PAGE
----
Wednesday, January 30, 2013


Vikings is a series of lectures focussing on Scandinavia during the age of the Vikings (roughly a few hundred years on either side of 1000 AD). A little background is provided on the people before the time and how they split off from the the other Germanic people of the time. There is also a brief section at the end covering the christianization of Scandinavia and the integration in to Europe of the time. The bulk of the course, however, focuses on the sea-going exploits of the Vikings. With their technology, they were able to rapidly move around to raid, trade and plunder with minimal opposition. While they often participated in purely "business" missions, at times they stayed and adopted the habits and customs of the locals. Thus we get the Norman French, who were primarily a Viking caste that had adopted the French language.

The history of Britain and France from the Viking perspective is also enlightening. The battle involved a bunch of French who had recently immigrated from Scandinavia fighting against a bunch of Scandinavians and some English who had taken the throne from Scandinavians. Its like the USSR and US having a proxy battle in Vietnam. It ends up very important for Vietnamese history, but for the players, it was just a small part in the bigger picture.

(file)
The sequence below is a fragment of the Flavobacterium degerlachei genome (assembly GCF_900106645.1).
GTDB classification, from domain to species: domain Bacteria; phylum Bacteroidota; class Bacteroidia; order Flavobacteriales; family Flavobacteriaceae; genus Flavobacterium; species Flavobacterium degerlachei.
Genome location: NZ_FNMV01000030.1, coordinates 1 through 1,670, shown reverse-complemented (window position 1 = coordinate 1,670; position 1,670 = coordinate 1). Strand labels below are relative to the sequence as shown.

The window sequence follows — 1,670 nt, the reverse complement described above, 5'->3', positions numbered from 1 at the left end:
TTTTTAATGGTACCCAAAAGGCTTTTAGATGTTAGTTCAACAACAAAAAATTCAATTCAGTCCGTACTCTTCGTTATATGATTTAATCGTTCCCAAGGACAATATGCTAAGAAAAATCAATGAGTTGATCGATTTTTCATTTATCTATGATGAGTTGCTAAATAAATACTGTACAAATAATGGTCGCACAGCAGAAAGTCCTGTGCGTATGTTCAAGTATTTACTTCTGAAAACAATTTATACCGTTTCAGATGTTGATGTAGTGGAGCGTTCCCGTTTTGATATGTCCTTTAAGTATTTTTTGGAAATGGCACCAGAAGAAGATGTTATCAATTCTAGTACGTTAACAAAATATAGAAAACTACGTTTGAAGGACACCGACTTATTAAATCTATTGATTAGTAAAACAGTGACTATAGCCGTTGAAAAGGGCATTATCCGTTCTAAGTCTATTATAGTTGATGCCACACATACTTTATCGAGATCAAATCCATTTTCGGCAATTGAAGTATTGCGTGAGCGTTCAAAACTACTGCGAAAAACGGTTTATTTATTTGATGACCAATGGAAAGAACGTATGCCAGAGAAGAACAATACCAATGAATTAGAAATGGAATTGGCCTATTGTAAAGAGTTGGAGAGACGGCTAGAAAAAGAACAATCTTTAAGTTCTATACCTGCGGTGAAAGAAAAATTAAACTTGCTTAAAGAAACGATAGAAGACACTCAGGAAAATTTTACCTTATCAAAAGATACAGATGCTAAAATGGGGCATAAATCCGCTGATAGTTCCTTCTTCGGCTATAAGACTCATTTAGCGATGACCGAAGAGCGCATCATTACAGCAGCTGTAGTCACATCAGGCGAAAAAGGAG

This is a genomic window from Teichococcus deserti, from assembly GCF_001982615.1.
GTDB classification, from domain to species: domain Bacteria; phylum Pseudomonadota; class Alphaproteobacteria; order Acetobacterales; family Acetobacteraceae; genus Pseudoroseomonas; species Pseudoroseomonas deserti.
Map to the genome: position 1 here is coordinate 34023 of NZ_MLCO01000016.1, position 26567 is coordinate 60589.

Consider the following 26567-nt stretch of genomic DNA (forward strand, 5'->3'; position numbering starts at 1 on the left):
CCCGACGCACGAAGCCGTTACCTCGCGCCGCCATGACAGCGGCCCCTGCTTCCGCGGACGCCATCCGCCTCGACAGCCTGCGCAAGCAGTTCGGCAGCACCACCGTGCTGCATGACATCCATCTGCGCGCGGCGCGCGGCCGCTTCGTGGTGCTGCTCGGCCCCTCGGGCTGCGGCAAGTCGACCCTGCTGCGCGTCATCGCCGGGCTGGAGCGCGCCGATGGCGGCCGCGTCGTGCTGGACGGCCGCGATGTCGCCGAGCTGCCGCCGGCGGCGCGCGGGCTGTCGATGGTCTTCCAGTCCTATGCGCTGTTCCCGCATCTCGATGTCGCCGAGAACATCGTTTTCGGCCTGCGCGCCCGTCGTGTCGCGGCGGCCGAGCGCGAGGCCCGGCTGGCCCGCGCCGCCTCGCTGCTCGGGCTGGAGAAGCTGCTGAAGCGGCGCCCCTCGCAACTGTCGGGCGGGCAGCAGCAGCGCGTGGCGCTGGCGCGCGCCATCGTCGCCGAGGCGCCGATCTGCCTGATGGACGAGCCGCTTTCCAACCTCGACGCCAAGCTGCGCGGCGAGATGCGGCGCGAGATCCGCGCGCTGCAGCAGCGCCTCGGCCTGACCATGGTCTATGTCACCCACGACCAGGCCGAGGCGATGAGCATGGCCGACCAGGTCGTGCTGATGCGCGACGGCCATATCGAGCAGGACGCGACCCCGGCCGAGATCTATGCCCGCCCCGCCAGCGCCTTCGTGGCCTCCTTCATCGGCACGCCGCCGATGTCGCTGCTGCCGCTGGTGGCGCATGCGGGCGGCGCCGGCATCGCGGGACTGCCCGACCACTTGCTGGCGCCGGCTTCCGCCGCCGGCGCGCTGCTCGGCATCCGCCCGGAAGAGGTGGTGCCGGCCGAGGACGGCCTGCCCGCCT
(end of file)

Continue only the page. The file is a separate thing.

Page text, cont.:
The concept of "kings" is also enlightening. It seems anybody with Scandinavian ancestry can find plenty of kings in their family tree. Part of this was the natural reproductivity of kings (and their many wives). However, there were also a large number of kings. The Scandinavians didn't have large kingdoms until after they Christianized. Instead there were numerous "sea kings" who ruled small areas and led raiding parties.

The Vikings had led a very complex society. Alas, other than the Icelanders, they were not too keen on writing about their exploits. Thus most of what we hear from them is from their opponents.

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